Glycine: the functions of the amino acid and where it is found

Glycine: the functions of the amino acid and where it is found

The glycine is a member of the family of amino acids, is part, to be exact, of those amino acids defined as “non-essential”, as our body is able to synthesize them naturally. In the case of glycine, its synthesis occurs from the Serinaalso considered a “non-essential amino acid”.

Glycine is found in proteins that are very important for the physiological functioning of our body, such as the collagen and thehemoglobin.

In addition to the synthesis that takes place inside our body, it is possible to take a certain amount of this amino acid also through food and, in some cases, through the use of food supplements.

So let’s see thing contains glycinei.e. in which foods it is available, but above all what this particular amino acid is used for and when it is useful to take it in the form of a supplement.

Glycine: functions and benefits

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What is glycine used for? We already know that this amino acid represents one of the building blocks of proteins, one of the 20 amino acid compounds that the body needs in order to create proteins.

Glycine is also involved in numerous other functions of our body. It contributes to the antibody production and is involved in the transmission of nerve impulsebut this amino acid also performs many other important tasks.

Let’s see which are some of the most relevant.

Anti cancer effects

Glycine is believed to affect blood and nutrition supply to some tumorsthat modifying the intake of some amino acids can somehow “starve” cancer cells and consequently block their growth.

However, more research is needed to confirm such an effect.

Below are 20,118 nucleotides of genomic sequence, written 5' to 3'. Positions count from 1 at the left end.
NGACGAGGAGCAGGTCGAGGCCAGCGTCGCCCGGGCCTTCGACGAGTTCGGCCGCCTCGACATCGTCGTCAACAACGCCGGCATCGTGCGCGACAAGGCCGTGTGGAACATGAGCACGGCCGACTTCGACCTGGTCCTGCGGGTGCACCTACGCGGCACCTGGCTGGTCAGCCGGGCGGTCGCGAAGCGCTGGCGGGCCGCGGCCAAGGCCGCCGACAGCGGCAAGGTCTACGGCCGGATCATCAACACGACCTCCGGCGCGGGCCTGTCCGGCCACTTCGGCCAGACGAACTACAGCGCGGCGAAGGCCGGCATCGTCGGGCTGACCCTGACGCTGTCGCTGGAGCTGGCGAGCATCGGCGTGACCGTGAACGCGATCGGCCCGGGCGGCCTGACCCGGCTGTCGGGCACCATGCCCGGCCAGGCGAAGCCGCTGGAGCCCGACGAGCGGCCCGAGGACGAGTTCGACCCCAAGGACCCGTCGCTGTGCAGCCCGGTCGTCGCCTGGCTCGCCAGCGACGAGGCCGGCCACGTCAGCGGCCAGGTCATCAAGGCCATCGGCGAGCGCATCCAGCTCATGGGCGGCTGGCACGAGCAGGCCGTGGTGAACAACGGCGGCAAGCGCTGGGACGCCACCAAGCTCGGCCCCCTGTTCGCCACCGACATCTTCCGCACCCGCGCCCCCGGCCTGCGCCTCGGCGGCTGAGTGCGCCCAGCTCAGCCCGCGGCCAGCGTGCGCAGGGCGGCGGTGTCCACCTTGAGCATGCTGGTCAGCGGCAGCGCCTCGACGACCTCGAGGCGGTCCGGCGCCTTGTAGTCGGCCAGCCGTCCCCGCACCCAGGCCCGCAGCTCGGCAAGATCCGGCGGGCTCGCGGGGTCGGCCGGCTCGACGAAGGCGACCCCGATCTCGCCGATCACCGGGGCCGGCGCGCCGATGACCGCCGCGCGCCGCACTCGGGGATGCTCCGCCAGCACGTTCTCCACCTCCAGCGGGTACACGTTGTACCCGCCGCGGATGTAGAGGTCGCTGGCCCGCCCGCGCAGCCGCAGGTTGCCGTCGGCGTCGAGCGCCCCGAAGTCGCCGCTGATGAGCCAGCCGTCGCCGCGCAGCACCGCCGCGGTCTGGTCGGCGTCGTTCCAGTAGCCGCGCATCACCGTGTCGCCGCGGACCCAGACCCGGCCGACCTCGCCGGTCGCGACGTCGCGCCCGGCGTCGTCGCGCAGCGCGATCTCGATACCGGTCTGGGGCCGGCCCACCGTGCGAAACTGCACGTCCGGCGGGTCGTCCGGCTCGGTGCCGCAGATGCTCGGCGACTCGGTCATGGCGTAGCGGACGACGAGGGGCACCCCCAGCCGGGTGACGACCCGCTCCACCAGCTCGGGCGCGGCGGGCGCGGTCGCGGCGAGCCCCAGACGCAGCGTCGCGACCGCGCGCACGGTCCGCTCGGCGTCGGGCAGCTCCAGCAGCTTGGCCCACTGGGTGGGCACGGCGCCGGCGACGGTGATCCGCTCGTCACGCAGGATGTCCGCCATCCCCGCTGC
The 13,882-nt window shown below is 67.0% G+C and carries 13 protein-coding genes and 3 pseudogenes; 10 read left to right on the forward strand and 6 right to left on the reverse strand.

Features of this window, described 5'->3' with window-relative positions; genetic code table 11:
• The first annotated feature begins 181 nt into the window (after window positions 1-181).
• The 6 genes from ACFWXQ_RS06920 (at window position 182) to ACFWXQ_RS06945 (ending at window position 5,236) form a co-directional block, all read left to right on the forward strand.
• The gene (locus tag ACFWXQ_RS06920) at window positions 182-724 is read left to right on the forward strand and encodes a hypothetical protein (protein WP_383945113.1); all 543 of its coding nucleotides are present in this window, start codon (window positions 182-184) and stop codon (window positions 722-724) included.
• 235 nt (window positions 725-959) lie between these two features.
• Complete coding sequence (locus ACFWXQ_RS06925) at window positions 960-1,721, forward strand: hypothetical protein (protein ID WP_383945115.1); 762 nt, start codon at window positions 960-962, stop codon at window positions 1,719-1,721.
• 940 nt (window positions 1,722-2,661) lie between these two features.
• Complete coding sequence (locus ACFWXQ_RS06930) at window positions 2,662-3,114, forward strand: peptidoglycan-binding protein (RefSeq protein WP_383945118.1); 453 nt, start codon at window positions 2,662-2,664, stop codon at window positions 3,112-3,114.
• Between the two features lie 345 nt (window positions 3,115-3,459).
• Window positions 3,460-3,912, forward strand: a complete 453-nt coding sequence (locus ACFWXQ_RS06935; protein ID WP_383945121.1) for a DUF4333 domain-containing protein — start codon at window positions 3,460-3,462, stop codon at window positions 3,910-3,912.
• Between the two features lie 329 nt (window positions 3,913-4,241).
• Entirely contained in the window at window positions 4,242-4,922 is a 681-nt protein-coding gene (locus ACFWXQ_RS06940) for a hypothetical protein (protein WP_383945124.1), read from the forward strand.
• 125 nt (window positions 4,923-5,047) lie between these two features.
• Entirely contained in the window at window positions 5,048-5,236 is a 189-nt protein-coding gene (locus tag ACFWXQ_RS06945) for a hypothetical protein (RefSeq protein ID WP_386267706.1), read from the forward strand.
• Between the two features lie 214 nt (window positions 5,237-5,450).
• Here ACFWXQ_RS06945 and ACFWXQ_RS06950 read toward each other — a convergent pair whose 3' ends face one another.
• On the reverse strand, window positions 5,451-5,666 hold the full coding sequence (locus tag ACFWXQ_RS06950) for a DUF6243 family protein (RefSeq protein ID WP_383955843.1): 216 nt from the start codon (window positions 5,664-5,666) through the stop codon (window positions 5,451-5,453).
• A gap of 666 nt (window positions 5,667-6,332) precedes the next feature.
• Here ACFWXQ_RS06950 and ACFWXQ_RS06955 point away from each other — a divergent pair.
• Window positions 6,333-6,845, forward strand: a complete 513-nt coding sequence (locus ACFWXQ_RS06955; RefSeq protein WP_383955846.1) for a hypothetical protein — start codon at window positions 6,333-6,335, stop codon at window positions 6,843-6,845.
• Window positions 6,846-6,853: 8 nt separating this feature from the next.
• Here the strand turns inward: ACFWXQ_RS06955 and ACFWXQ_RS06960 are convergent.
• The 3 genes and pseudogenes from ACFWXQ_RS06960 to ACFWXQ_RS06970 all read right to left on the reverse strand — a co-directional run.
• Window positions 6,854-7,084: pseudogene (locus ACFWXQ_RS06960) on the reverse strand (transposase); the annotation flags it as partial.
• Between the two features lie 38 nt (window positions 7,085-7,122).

Protects kidneys and liver

Glycine could also play an important role in kidney protectionespecially after or during drug therapies administered to patients with organ transplant. Furthermore, this amino acid is known for its hepatoprotective effects in individuals who consume large quantities of alcoholic beverages.

Reduces oxidative stress

Glycine contributes to the synthesis of the antioxidant glutathione on the part of the body, which in turn is helpful in fighting the damage caused by free radicals.

In addition, glycine is also used in synthesis of creatine of which it is a precursor, another essential amino acid for the synthesis of hemoglobin.

Glycine and sleep

Did you know that this amino acid can also affect the quality of sleep? Glycine, if introduced through food or through dietary supplements, can also affect your night’s rest.

Since it is an apolar compound and very small in size, glycine is in fact able to cross the blood brain barrier and bind to specific receptors, acting on the body temperature when you sleep, on the muscle contractions and increasing the levels of serotoninthe famous hormone of good mood.

Effects also for muscles and brain

We have seen that glycine contributes to the synthesis of creatine. This amino acid, in turn, is widely used by athletes for its effects on muscle endurance. Always creatine, it can improve brain functionsupporting the short-term memory not reasoning skills.

Useful for your body

Glycine is an inhibitory neurotransmitter in the central nervous system, which means that it performs some important functions, such as motor and sensory functions that allow movement, sight and homeostasis of the organism.

The integration of this amino acid is proposed for the treatment of various conditions, such as schizophreniametabolic diseases e benign prostatic hyperplasia.